To me this is DNA, and it’s partly because this is my own life. My wife’s from Japan, she’s a Japanese national, a Japanese citizen; our kids are dual citizens. I have to hear what my son experiences at school and what my daughter will experience and what my wife has experienced going into an immigration office to get a green card years ago (I talk about it in the book Consuming Jesus; it wasn’t as sexy or as funny as Hollywood’s green card version). It was a very painful experience, and I felt like a helpless hopeful, just like the Mexican applicants looking for green cards and citizenship papers. I felt on the outside looking in with some of the things we had to endure. I saw another side of America. As much as I love our country, I saw another side.
A lot of people experience that in the church. Do we want people to feel welcome? Absolutely, as long as everyone feels welcome. But that doesn’t mean comfortable, because Jesus calls us to carry a cross so that we die, so that we can truly live and find a meaningful life that’s beyond our best life.
JMF: It sounds like there has to be a passion. I don’t see that happening unless there’s a passion in the pastor to preach and educate the church in a way that helps it to see itself in a new light and fresh light, as opposed to just being a church to attend for the various social reasons that oftentimes we attend church, for the friendships and the security in the sense of support and so on, but for the church to see itself differently.
PLM: It’s partly the pastor’s role, but just like the president of the United States, the president isn’t fully in control. There are a lot of other people who have ownership of the issues. The pastor is a major player, as well as the elders or church council, and the lay people. There’s a sense in which we all need to be in a state of desperation.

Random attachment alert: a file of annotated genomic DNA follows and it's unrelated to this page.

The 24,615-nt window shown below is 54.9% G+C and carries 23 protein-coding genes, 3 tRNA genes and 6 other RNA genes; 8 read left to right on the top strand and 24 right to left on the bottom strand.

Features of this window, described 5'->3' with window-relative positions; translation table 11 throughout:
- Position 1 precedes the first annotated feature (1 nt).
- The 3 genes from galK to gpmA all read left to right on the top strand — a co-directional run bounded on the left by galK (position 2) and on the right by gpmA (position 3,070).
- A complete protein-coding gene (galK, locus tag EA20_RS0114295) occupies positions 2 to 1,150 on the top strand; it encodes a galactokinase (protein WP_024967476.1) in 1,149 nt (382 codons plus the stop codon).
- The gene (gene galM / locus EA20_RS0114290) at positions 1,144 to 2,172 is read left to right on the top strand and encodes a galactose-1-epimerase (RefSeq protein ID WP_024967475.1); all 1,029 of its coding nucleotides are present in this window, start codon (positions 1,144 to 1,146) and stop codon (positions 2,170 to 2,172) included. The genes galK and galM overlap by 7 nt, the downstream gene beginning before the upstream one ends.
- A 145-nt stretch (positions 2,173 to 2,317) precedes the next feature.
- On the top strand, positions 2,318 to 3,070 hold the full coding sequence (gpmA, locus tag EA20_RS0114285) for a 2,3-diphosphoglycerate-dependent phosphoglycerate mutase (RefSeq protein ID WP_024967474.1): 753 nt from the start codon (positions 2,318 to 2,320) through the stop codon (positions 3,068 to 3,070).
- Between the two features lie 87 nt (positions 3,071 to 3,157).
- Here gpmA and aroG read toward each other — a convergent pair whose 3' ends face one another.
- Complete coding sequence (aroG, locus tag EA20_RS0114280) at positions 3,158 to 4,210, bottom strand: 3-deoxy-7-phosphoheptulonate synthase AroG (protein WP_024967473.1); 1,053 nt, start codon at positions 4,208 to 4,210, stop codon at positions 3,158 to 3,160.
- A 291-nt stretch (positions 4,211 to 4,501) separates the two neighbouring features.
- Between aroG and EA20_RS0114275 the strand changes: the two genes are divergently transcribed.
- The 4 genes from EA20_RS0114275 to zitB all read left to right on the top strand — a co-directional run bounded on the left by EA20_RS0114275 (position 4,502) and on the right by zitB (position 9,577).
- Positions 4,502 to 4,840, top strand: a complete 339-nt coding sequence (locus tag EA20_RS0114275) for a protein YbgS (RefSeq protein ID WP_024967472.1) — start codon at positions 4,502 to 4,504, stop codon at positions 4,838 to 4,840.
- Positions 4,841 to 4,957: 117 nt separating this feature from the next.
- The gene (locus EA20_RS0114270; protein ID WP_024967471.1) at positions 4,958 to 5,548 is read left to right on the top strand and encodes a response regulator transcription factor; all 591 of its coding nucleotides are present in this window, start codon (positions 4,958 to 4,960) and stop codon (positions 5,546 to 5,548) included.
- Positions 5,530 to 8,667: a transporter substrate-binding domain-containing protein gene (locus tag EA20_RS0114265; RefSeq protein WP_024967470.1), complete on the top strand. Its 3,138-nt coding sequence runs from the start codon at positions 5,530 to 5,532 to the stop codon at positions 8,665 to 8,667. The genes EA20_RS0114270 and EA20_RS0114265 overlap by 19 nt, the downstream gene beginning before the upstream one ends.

Perkins says we’ve replaced this gospel of reconciliation with the gospel of church growth. That’s not good news. A watching world looks on us, and it’s not like we’re trying to tickle the ears, it’s not like if we just do the race issue right then the world will like us. I don’t believe that. But I think they see the hypocrisy when we talk about the love of God in Christ and all people are welcome, and yet Martin Luther King Jr.’s statement from way back in the ’50s or ’60s is still true today. The most segregated hour in Christian America, even in a post-Christian America, is Sunday morning at 11:00 a.m. How can that be, in God’s household?
We have to have a sense of urgency and desperation, and that doesn’t come overnight for a lot of people. It would be wonderful if the Holy Spirit would just move in such a way that people would be awakened to it. Sometimes the Spirit does work in that way. Other times it’s a long haul.
I’ve been in church situations most of my life, even talking about these things, where the dominant structures aren’t thinking about moving toward change anytime soon. It’s a marathon race, not a short-term sprint. If I didn’t have this confidence and hope that Jesus will make this reality of the church that is truly unity in his eschatological kingdom, I’d give up hope and I’d despair because it is so painful and it is so slow-going. There has to be that sense of urgency and desperation that our lives must create the space for our views to be heard.
When we have a segregated church economically, ethnically, and in other ways, what are we saying to the world? Are we really salt and light? I don’t think so. I don’t see it from the standpoint of wanting to put a guilt trip on people and be moralistic. It’s a longing for something more noble, more profound, a Christianity that really gets at the heart of God. That’s what I long for. I’ve seen what it can be like. I’ve been in situations where it’s more beautiful and more profound, and I long for us to look like what God calls us to be as his church.
In John 17, “May they be one as we are one, Father, that the world might know that you have sent your Son.” So we’re telling the watching world that God hasn’t sent his Son if we’re not truly one — and that’s not just ethnically, economically, it’s not just generationally. It’s in a host of ways in which we don’t have unity. The turf battles we have in churches and beyond. The denominational warfare and the like, turf. It’s often ego-related.